Callahan: There are a bunch of things we can do in oral stories which are regarded as poor writing. For example, oral stories employ clichés and stereotypes because they are much easier for us to process and remember. We can say something is as old as the hills, or that we’re scared out of our wits, or even that we’ve fallen head over heels for someone, and people will just get what we’re talking about. An editor, however, would strike it out in a flash. And we can repeat ourselves in an oral story. It helps us to remember things. Repetition really helps.

And because an oral story is performed in front of an audience, you don’t always have to finish your sentences because you can see when the audience already gets it. And for the same reason, you don’t always need to spell out everything. For example, when you are in an organisation, you never have to say, ‘I was talking to Peter Smith, the CEO …’ You are more likely to just say ‘I was talking to Pete …’ and the context makes it clear you are talking about the CEO. We travel light when telling oral stories.

We also tend to use simpler language in oral stories because they are about people doing things. They walk, sit, talk, wave their hands – they perform concrete actions. They don’t collaborate or demonstrate integrity or build client-focused portals.

InfoQ: Can you tell some stories about how people can use stories at work, and the benefits that they can bring?

Callahan: Just last week I was talking to a group of analysts at National Australia Bank who recently took part in our Storytelling for Leaders program. I asked them how their storytelling has made a difference at work. Harry (not his real name) spoke first. He told me that he had to deliver some bad news to some of his internal customers, and he did so using a basic narrative structure we taught him called a clarity story. Initially his audience wasn’t happy with the news, as expected, and said they would seek an alternative explanation. But after a couple of days they conceded that Harry’s analysis was on the money – they accepted his report. As I said to Harry during the program, you can’t beat a story with facts, only with a better story. The customers couldn’t come up with a better story.

I have also been working with TESCO in Europe. I trained all their continental HR directors in Prague last year and, again, I called them afterwards to get feedback on their progress. One HR director told me that he, the CEO and the CFO had to give a briefing to their general managers, and as they were milling around before the session he overheard two GMs bemoaning how boring these briefings were, listening to the executives drone on and on. So the HR director asked the CEO and CFO if they could just tell two stories about what was going well and two stories about what could be done better, then turn the session over to the GMs to share their experiences. They did this and it was a hit, the best GM briefing in memory. Everyone was engaged in a conversation.

InfoQ: Do you have suggestions for remembering stories, to be better prepared when the opportunity to tell a story pops up?

Callahan: This is how to remember stories when you need them. It’s a simple three-step process.

  1. Notice the details.
    When you discover a story, the first step is to notice the details. What are the people’s names, the dates, the placenames? These are the bits you’ll otherwise quickly forget, so jot them down.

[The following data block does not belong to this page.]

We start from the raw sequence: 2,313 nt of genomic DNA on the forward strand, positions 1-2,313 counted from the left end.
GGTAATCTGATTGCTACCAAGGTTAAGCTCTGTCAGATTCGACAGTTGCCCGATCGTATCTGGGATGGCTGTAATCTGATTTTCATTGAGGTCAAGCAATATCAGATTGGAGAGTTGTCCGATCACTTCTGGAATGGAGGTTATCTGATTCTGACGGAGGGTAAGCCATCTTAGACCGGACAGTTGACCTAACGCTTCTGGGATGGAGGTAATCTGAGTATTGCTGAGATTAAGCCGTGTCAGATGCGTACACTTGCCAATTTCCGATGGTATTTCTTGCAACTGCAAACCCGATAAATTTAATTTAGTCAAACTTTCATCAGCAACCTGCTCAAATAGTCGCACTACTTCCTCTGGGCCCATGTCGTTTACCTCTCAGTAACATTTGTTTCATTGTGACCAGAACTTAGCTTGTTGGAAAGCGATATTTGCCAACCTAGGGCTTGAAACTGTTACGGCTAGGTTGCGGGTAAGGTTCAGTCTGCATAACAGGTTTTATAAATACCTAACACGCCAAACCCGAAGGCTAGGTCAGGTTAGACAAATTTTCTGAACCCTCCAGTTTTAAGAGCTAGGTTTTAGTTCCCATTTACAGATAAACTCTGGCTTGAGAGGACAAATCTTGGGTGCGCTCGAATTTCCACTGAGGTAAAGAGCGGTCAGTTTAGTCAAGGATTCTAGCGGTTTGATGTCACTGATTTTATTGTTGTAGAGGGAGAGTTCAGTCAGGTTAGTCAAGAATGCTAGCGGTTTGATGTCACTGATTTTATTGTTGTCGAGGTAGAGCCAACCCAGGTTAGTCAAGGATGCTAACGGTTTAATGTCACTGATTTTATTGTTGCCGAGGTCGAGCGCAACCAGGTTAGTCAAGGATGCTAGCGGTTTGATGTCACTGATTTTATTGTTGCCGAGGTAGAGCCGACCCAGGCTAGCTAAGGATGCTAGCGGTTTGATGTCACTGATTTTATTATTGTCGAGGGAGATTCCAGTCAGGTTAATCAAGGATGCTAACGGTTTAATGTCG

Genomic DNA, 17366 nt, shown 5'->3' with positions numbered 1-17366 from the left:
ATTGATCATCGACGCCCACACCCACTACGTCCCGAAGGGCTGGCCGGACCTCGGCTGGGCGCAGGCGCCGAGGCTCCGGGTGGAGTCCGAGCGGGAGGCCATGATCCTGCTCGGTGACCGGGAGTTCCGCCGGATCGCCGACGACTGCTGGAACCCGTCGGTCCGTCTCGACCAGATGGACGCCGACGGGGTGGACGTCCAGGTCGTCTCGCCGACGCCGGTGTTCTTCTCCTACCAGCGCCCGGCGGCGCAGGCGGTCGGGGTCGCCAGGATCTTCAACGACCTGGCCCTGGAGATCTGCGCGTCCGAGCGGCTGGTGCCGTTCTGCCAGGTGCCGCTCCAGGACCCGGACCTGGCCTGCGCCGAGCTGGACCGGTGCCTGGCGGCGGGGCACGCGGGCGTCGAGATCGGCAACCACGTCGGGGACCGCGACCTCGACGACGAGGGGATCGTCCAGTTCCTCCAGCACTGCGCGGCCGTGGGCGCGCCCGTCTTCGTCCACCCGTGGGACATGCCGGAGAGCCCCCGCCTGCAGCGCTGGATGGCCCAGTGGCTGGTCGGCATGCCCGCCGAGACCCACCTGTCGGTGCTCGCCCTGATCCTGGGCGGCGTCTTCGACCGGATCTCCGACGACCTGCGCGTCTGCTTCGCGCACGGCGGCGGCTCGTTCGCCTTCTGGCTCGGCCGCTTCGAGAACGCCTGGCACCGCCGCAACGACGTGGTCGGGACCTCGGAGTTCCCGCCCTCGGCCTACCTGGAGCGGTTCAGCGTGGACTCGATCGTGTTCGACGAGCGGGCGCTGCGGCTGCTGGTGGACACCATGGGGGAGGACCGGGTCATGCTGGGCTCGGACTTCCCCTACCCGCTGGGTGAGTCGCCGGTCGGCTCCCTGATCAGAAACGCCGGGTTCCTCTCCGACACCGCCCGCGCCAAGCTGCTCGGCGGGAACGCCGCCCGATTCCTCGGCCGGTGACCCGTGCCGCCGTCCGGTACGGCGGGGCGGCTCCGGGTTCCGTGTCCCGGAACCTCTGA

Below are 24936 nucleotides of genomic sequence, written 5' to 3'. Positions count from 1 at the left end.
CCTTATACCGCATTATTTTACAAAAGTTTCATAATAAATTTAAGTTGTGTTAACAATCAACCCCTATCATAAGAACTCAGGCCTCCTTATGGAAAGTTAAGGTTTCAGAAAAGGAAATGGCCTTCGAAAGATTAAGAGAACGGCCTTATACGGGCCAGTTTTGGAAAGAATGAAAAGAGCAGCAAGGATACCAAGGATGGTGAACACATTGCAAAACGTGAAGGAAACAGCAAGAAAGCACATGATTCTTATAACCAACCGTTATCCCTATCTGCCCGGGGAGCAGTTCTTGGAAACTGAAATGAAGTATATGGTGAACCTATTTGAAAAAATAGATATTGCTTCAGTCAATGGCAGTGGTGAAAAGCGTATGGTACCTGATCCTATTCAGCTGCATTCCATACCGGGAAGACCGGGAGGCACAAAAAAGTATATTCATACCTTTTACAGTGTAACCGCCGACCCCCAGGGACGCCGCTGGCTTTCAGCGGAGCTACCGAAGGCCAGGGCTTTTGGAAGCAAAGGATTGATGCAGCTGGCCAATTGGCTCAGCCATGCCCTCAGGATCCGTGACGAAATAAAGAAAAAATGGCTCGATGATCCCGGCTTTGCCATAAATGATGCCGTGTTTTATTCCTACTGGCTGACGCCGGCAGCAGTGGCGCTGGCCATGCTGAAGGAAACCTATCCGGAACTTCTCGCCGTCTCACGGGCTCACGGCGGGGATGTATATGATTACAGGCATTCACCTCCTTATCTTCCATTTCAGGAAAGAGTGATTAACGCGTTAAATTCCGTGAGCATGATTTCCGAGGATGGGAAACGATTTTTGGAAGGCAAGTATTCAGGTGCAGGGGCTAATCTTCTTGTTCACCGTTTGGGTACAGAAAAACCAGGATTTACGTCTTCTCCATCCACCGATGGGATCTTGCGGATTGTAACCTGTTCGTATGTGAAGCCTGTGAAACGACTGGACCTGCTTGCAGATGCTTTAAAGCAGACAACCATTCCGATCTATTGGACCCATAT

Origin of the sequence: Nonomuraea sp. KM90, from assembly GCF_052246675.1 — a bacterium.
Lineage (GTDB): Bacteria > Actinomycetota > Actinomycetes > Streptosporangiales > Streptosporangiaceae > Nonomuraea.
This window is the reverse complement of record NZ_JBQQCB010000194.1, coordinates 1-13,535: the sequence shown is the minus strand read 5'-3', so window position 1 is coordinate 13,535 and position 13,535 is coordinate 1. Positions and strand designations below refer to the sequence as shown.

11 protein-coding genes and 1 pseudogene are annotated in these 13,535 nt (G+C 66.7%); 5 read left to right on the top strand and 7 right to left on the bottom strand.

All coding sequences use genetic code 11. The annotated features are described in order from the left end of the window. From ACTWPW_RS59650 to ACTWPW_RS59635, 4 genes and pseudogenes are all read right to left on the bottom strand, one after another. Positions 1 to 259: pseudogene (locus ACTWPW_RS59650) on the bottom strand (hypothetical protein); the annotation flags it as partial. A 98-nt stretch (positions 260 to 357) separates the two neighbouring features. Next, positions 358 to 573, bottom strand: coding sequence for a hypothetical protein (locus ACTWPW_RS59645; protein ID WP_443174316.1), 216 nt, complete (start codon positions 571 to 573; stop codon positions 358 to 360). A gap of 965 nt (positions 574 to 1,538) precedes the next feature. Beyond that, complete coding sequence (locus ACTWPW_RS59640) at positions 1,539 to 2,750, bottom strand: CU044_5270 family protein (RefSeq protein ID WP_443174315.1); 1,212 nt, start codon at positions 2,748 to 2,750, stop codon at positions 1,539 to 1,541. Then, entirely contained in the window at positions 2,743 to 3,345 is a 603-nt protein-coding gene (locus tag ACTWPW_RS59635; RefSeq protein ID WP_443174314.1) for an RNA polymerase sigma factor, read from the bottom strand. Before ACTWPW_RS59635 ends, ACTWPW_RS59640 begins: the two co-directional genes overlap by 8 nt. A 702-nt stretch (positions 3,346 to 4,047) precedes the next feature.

2. Tell the story to a friend and discuss it.
    As soon as possible, tell the story to a friend and ask them what they think the story means. Then share what the story means to you. You might say, ‘This is all about how small things can make a difference’, or ‘Leaders must model the behaviour they want’. By discussing the story and working out its meaning, the story will begin to sink in. It’s like you are creating cerebral tags to remember the story.
  3. Share the story three times.

Now tell the story at least three times, noticing the reactions you get to it. Tell a short version, a long version, and a version where you shift where you start or where you finish.
Our visual memory is strong, so when you tell the story, clearly picture the event happening – watch the story unfold in your mind’s eye. And let yourself feel what’s happening, because we remember what we feel.
Doing all this will get you comfortable with the story. It will reinforce those neurons that lock in a memory and will help you remember the story.

Then, when someone says something like, ‘But can small things really make a difference?’, your story will just pop to mind.

InfoQ: Can you explain how oral success stories can outperform written cases studies when you want to convince people to do business with you?

Callahan: When you only have a written case study, you tend to describe it at a high level then slide it across the table. The customer is unlikely to read it and they are very unlikely to recount it to their colleagues during the internal selling process that needs to happen.

Contrast that with telling a success story orally. A good one will be about how a person, someone with a name and a position like the person you are selling to, is faced with a situation that makes them feel the same as how your prospect feels now. Then that person finds a solution to their problem and as a result they feel great. You infer that your prospect can feel that good too if they adopt your solution. It turns out that we make decisions based on emotion and then retrofit the rationale. 

Having heard the oral story, your prospect can now tell it to whomever needs to hear it inside the company. No reading is required. It will be in their head.

InfoQ: Do you have suggestions as to how companies can establish a culture that supports storytelling?

Callahan: There are three areas in which oral storytelling has a big impact.

First, it helps a leader to tell the story of their strategy. A lot of work goes into crafting a strategy, but most people in a company have no idea what the strategy actually is and why certain decisions are being made. Creating and telling a strategy story makes a big difference.

Then you want to train your leaders and your sellers to become better oral storytellers to influence, engage and inspire their people. When your leaders can model storytelling behaviour, more of their people will do it too.

Finally, to have the right stories flowing through a company requires them to be systematically shared. For example, you can encourage the submission of stories about the company strategy in action and then, say each fortnight, and push a good one out to all your team leads to share and discuss across the business. This shows everyone exactly what’s required to execute the strategy and also inspires people to try similar things in their area of the business.

InfoQ: Any final advice that you want to give when people want to use storytelling at work?

Callahan: Practise. Keep stories short (1-3 minutes). Favour your own stories. And whatever you do, never perform your stories – keep them conversational.

About the Book Author

Shawn Callahan is the founder of Anecdote, the world’s largest business storytelling company, and the author of Putting Stories to Work: Mastering Business Storytelling. He helps sellers and leaders inspire people with oral stories.